How to buy - Seeding machines

Look at where the seed is to be applied and the required rates before choosing a system.

Very occasionally it may suffice to simply throw a few handfuls of grass seed onto the ground but it usually means the birds have a good breakfast and germination is patchy. Generally, some form of mechanical device is needed to ensure the sowing of grass seed is accurate and cost-effective.
With grass seed as expensive as it is, any method of sowing must be accurate in its rates of application so that seed is not wasted. It must also be accurate in terms of seed placement so that maximum soil-seed contact is provided and germination is encouraged. A good seeder could save you money by being accurate in the use and placement of seed, but don’t underestimate the importance of good seedbed preparation where necessary.

Choosing the right system
There is a wide range of seeding systems on the market. In order to choose one that suits your needs, you should consider where the seed is being applied and what volumes are likely to be undertaken. Most importantly, it must have the ability to sow the seeds you need. Contractors hoping to sow fine seeds one day and coarser ryegrass seeds the next will need a machine that can be quickly and easily adjusted from one seed type to another. Also note that not all seeders are capable of sowing the extremely fine bentgrass seeds.
Sowing seed into bare soil will require some form of grass seed drill that creates a tilth and buries the seed — but not too deeply. Seed should not be placed more than five millimetres into the ground or it is likely to die away.
Overseeders, on the other hand, are designed to apply seed to an existing sward for the purposes of renovating worn areas or to bring about a species exchange. Such machines fall into three main categories; those that disturb the surface, those that do little disturbance and those that create a dent or plant pot into which the seed is dropped — usually prior to top-dressing.
Sisis UK sales manager Keith Vertigan, based in the company’s Macclesfield headquarters, explains the differences: Generally, you can afford to disturb the surface on areas that aren’t going to be played immediately. You would use a seeder that doesn’t disturb the surface on fine turf areas like golf greens. But you may prefer to use a seeder that creates ‘plant pots’ and sow the seed as part of a top-dressing operation in spring or autumn renovation work or for a grass exchange.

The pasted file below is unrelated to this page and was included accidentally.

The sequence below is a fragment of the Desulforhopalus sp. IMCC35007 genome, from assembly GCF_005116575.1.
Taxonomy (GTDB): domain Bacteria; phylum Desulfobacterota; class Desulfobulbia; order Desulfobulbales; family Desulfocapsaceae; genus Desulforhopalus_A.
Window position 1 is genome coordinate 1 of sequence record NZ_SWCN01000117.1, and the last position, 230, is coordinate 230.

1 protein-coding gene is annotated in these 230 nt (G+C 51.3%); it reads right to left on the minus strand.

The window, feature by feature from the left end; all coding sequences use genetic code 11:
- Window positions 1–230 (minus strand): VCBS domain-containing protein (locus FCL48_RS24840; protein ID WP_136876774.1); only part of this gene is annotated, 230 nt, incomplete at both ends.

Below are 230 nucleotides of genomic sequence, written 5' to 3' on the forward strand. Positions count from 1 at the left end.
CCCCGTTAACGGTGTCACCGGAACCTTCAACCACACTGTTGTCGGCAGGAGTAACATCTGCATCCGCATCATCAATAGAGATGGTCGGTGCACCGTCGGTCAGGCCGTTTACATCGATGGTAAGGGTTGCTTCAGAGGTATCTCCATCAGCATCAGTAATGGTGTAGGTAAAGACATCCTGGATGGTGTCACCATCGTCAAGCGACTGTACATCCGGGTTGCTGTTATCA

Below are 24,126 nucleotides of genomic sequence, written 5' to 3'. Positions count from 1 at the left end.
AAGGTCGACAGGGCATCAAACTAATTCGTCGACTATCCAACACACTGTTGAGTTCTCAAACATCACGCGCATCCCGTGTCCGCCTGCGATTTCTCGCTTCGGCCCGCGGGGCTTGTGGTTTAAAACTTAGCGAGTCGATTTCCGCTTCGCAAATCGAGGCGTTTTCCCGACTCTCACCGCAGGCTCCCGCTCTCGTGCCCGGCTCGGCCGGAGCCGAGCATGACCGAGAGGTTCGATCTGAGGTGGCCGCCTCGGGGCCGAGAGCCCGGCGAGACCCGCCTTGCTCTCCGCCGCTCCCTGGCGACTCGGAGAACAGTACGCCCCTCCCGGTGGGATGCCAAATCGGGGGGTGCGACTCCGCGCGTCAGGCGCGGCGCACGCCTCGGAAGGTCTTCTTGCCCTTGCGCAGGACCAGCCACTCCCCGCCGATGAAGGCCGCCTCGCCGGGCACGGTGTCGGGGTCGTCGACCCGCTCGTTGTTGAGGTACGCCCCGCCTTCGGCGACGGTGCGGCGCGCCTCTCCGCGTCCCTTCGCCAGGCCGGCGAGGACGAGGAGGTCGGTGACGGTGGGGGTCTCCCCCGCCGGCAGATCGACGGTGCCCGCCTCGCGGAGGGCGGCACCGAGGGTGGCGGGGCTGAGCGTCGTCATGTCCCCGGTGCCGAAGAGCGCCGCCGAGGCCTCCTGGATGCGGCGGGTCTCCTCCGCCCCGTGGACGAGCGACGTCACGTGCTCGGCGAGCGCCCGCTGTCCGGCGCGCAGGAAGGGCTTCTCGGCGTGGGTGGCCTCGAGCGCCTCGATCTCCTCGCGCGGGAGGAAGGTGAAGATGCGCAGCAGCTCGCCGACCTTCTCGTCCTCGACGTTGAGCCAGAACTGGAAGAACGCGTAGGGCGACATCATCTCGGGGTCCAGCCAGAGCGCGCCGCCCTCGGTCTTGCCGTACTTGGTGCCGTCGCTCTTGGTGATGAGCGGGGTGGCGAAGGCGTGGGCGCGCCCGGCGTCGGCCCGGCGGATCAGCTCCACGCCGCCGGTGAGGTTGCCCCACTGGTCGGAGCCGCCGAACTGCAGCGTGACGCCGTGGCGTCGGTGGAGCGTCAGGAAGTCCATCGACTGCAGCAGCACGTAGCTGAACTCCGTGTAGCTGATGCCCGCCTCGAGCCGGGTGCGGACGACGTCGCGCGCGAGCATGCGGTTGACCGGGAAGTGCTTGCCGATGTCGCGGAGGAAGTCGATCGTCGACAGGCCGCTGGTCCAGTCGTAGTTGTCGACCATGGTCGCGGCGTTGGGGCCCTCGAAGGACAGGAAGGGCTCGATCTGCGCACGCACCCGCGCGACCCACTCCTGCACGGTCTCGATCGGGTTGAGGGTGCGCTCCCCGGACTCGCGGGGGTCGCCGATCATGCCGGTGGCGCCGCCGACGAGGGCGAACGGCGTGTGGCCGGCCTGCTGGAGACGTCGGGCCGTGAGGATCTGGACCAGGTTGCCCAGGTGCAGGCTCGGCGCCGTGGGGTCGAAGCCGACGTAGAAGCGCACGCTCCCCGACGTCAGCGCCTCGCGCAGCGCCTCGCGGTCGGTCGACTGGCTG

The volume of seeding to be undertaken will determine the size of seeder required. Handheld equipment is available for applying seed to very small areas, especially for work on ornamental lawns or for patching up fine turf. Cricket wickets and bowling greens are more likely to make use of pedestrian machines while larger areas, such as pitches and golf courses, will require tractor-mounted equipment. If purchasing the latter, be sure the seeder will match your existing tractor.
Whatever type of seeder you need, check that it is accurate. The mechanism that spreads the seed is important. It’s got to be precise in the way it directs the seed onto or into the ground. The accuracy of seeding systems has improved dramatically in the past 10 to 15 years.
Hopper capacity will normally reflect the situation for which the kit is intended. Most are of an adequate size but if you are a contractor expecting to seed large areas, the volume is crucial if work rates are to be maintained.
As with all machinery, it is important to check the quality of construction. Don’t forget to ask about the warranty and dealer back up in terms of servicing and spare parts. And, where necessary, think about how the equipment is to be transported between sites.
What Kit? cannot choose a new machine for you but we can simplify the first stage of gathering manufacturers’ information. Our tables will answer many of your questions — up to the essential how much does it cost? — but remember these prices are only a guide and will vary from dealer to dealer. Companies and models included in the tables are in response to a questionnaire. Omission of any company or model does not imply criticism.
It is important to remember that the best buying decisions are taken after you have tried the machine for yourself. Wherever possible, try to get a demonstration or a trial in similar conditions to those you expect to use the item in.


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